Who scientifically planned and prescribed diet for slimming?
The first SCIENTIFICALLY PLANNED SLIMMING DIET was prescribed for a grossly overweight London undertaker called William Banting by Dr Harvey, an ear specialist, in 1862. The Banting diet, later enshrined in the verb ‘to bant’, was based on the reduction of carbohydrates, and was thus the precursor of most of the weight-reducing systems in use today. In Banting’s case, it meant that the undertaker was obliged to forgo pastry, potatoes, pies and all sweet stuffs and restrict himself to lean meat, fish and fruit.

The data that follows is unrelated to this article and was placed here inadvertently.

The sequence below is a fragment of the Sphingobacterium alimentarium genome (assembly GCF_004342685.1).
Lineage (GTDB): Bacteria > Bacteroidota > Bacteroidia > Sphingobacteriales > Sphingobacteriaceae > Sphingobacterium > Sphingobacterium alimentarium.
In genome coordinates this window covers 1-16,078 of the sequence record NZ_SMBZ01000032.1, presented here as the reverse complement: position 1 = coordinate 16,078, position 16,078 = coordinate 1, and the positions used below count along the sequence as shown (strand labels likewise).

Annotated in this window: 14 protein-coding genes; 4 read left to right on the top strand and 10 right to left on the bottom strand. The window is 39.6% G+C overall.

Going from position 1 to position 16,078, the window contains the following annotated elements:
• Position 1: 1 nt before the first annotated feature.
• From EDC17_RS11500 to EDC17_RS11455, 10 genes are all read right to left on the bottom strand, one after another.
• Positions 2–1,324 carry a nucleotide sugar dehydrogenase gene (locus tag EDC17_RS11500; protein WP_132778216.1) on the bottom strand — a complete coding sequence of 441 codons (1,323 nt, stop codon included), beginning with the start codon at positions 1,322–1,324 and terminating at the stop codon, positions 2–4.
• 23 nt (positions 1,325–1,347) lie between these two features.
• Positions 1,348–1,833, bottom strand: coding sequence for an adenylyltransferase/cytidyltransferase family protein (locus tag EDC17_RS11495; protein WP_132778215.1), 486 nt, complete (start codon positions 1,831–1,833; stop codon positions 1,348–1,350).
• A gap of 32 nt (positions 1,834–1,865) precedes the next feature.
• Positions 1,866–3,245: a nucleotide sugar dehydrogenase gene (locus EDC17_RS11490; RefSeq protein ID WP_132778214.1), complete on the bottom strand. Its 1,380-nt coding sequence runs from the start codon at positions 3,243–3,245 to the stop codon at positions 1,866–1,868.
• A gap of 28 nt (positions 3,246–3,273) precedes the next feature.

His new regime consisted of the following, Breakfast-4 oz lean meat, fish or bacon; 1 oz toast, Dinner—`A little more meat’, vegetables (no potatoes); fruit; 1 oz toast, Tea—Tea without milk; a rusk; fruit, and, Supper–4 oz meat or fish.
Within a year Banting had decreased his 203 lb bulk to a svelte 153 lb, and was encouraging others to follow his example in his ‘Letter on Corpulence’. At first dieting tended to be a male preoccupation, but became a fashionable activity among women when they ceased to distort their figures with corsets and stays after 1914.